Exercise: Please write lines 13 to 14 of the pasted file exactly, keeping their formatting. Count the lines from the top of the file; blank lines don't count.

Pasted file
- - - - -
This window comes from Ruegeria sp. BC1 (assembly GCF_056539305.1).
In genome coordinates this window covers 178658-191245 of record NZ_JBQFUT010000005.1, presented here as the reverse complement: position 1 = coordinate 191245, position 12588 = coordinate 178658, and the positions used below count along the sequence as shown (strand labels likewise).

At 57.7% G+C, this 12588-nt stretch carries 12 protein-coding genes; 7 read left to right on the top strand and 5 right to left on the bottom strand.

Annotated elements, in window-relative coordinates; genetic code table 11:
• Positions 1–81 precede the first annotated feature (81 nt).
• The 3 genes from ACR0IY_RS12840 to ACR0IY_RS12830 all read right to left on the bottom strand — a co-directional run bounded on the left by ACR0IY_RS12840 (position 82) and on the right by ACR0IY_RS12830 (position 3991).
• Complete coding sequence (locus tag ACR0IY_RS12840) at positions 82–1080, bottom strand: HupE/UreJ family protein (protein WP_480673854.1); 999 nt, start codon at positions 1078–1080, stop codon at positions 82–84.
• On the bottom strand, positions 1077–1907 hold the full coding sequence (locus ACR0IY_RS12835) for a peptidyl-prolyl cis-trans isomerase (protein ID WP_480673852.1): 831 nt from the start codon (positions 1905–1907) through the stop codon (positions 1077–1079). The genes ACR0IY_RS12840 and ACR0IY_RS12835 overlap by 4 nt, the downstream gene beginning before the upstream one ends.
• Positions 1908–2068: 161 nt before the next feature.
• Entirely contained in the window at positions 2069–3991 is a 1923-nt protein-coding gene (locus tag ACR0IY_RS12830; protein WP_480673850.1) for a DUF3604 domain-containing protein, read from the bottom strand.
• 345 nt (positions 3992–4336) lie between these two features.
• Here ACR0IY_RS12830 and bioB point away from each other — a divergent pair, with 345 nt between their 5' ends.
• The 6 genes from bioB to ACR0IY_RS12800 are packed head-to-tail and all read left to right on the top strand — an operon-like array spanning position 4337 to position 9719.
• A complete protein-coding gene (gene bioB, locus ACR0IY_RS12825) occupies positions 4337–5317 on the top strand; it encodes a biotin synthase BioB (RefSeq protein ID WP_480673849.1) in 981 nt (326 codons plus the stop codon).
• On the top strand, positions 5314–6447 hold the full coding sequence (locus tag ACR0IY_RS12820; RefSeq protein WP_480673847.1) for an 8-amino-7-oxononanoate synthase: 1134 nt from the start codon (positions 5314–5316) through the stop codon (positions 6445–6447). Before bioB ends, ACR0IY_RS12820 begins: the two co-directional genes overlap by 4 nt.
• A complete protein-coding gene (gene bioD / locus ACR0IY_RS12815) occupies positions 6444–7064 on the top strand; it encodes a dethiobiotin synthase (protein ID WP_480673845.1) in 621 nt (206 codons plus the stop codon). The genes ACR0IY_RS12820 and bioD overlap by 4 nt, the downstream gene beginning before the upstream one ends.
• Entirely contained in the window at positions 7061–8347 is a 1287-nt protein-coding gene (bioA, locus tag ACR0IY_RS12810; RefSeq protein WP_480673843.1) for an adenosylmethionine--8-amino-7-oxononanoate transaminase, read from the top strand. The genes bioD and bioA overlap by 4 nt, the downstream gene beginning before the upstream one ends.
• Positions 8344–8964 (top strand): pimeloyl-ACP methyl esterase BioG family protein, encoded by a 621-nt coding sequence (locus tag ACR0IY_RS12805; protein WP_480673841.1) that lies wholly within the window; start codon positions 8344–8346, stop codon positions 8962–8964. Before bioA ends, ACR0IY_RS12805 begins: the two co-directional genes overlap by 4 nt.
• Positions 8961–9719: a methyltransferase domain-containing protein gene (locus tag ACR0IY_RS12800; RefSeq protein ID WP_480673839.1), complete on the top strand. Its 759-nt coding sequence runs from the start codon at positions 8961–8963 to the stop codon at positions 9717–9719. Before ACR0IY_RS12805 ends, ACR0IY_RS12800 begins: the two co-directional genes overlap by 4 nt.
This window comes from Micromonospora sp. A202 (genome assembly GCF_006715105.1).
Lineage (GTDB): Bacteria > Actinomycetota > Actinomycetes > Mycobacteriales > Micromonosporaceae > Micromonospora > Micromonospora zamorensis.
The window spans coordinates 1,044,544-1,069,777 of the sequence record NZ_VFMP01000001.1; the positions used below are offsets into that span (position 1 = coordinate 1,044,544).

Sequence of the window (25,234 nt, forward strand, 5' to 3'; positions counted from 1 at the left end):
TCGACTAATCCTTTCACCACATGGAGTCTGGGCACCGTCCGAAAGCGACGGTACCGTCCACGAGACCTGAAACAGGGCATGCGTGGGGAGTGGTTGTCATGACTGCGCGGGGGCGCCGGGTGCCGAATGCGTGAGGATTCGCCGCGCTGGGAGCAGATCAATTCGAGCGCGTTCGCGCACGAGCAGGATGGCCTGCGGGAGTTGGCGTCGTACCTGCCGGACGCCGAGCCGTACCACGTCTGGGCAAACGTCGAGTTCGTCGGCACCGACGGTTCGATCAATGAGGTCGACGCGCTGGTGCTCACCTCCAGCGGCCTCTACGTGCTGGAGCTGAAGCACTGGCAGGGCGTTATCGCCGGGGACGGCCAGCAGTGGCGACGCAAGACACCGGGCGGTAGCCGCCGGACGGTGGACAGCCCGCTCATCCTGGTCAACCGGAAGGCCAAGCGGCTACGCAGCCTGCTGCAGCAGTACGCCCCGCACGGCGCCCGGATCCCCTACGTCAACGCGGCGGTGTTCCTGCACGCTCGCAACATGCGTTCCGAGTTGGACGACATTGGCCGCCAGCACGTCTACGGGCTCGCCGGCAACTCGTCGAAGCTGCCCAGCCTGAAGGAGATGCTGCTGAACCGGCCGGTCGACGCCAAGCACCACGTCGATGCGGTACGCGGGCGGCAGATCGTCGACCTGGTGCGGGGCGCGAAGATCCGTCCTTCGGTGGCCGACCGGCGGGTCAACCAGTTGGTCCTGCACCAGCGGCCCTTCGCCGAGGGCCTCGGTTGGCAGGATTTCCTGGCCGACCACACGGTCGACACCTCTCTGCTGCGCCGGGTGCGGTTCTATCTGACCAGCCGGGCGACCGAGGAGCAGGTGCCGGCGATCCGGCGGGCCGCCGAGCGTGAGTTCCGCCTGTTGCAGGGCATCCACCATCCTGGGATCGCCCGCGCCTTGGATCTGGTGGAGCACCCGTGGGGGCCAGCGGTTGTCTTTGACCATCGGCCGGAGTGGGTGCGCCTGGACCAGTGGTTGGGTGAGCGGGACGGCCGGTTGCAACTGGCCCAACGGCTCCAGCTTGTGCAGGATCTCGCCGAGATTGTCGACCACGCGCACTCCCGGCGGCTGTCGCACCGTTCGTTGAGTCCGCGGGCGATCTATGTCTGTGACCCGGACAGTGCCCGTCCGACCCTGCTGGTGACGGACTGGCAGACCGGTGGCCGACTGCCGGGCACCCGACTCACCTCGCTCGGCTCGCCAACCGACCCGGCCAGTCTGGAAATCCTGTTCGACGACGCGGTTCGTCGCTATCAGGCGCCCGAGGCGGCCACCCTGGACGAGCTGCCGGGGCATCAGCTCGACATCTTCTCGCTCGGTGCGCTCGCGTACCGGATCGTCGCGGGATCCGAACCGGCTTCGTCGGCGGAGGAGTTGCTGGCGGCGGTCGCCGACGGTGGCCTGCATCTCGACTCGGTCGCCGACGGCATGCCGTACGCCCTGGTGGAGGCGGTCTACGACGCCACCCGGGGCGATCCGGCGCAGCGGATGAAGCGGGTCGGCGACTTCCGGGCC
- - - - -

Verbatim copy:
• The 6 genes from bioB to ACR0IY_RS12800 are packed head-to-tail and all read left to right on the top strand — an operon-like array spanning position 4337 to position 9719.
• A complete protein-coding gene (gene bioB, locus ACR0IY_RS12825) occupies positions 4337–5317 on the top strand; it encodes a biotin synthase BioB (RefSeq protein ID WP_480673849.1) in 981 nt (326 codons plus the stop codon).